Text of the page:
The landing is being called a miracle, but to a pilot, it's no miracle: It's a testament to excellent performance under pressure by pilot-in-command Chesley “Sully” Sullenberger III and his first officer and crew. How did they perform so well? They ran down a checklist. Why did they reach for the checklist immediately, almost instinctively, and perform so well as a group? Because they trained many, many, many times to do exactly that.
Last week's New England Journal of Medicine article made clear the value of checklists to medicine. But patient-safety analyst Bob Wachter asks an additional vital question: Even when medicine has such measures, how often do we train to implement them? The answer, he finds, is not often:
We need to continue to work, as aviation has for the past generation, to train our "pilots" to become Sullys. Because we in healthcare are flying over some pretty cold rivers, each and every day.(Hat tip to KevinMD.com for calling attention to Wachter's post.)
I've been looking for topics to write about on my aviation blog and I've discovered something really interesting. There are a lot of medical posts about checklists.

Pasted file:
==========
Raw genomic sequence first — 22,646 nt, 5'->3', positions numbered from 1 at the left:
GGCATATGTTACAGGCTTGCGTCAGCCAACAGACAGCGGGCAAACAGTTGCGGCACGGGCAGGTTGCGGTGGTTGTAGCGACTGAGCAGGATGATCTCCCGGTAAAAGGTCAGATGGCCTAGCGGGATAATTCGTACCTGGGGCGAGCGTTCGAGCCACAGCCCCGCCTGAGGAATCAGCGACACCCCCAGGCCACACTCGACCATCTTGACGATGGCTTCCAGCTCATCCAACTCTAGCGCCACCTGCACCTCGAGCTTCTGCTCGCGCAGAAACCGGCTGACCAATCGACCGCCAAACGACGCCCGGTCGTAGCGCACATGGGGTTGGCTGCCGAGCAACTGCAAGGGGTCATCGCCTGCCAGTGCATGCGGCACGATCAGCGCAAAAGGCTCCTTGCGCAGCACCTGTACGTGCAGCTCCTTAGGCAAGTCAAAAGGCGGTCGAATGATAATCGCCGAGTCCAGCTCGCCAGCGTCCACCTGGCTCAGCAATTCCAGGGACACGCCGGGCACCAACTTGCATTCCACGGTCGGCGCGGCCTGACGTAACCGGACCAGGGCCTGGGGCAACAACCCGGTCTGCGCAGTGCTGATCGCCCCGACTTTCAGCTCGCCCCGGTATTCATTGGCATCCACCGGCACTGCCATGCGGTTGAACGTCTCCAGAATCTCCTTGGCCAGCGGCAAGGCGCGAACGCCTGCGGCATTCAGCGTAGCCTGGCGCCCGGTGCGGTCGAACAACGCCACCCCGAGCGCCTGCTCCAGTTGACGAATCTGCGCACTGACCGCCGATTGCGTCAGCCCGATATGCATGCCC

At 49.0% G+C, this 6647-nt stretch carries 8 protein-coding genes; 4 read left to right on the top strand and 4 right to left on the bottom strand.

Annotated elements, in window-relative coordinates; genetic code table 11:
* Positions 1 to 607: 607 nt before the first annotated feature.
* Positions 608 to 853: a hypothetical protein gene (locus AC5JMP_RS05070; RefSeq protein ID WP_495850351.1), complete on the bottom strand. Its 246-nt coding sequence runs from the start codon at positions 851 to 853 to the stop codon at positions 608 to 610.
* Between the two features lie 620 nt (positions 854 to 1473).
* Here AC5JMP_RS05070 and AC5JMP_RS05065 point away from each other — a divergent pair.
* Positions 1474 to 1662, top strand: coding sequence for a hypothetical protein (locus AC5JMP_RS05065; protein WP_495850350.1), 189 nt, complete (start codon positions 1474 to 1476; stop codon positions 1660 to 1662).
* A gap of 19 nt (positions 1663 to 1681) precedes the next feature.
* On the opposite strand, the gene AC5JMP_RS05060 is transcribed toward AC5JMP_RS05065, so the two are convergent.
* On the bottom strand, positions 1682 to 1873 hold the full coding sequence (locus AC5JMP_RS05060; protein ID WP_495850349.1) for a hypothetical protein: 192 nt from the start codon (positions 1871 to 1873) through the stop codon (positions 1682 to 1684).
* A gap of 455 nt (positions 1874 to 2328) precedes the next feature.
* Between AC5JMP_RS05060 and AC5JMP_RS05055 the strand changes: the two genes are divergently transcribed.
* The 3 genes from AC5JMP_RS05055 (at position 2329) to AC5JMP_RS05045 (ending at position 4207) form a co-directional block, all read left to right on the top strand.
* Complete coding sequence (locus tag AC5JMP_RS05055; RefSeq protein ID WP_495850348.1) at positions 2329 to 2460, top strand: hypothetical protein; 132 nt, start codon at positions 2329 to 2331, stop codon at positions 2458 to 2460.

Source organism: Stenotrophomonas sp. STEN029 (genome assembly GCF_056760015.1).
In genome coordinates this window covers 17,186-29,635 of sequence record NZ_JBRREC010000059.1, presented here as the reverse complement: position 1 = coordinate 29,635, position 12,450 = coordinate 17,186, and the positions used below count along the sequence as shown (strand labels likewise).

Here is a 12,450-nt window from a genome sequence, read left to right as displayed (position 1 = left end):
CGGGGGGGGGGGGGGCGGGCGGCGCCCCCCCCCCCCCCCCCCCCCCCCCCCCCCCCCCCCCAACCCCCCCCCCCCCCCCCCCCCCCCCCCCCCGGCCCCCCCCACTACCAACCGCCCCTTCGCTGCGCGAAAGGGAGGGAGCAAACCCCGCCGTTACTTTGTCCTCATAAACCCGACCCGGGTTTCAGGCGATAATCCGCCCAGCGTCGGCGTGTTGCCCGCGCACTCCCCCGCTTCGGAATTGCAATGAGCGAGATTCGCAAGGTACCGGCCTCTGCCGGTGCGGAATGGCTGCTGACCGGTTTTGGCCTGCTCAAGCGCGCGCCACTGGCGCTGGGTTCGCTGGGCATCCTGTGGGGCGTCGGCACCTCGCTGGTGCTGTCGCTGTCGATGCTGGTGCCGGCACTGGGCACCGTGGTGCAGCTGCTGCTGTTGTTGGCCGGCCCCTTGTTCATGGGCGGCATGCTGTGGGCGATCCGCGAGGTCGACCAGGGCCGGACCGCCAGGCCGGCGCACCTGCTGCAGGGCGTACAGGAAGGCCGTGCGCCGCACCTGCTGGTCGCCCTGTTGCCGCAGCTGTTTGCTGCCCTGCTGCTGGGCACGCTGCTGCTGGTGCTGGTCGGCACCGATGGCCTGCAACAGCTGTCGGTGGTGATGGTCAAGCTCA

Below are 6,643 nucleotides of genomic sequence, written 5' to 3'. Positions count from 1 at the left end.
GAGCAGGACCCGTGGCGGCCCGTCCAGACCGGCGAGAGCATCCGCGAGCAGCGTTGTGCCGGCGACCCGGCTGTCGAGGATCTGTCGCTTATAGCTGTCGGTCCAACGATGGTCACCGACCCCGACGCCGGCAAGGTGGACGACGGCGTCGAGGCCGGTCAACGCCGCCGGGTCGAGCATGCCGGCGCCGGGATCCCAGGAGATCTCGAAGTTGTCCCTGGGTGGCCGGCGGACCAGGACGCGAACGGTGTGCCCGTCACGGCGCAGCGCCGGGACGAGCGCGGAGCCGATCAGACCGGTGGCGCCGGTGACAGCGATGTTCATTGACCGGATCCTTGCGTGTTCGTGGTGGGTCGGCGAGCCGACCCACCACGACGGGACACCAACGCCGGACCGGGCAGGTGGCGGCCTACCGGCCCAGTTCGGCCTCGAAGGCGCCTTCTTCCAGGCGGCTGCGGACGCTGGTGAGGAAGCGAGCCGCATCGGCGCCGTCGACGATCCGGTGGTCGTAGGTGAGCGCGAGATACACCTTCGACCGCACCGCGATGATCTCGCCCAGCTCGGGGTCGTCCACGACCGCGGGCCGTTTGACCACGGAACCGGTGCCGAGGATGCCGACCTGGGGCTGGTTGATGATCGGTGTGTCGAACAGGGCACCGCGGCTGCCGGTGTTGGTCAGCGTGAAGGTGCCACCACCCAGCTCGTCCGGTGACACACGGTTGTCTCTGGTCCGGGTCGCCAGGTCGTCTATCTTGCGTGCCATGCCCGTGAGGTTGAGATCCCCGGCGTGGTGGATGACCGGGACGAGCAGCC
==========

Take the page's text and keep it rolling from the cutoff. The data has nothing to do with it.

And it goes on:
I wrote a post about a time I god distracted in the middle of my GUMPS check and I missed an item because I didn't use my checklist.
Now, I find it amusing that so many pilots berate checklists while the medical community is embracing it. Thanks for your thoughts on the topic.
Thanks for the visit! My acronym was CIFFTRS ("sifters"): Controls, Instruments, Fuel, Flaps, Trim, Run-up, Straps. Much lower-tech than GUMPS!
(For non av geeks, GUMPS is Gas, Undercarriage, Mixture, Prop, Switches... )
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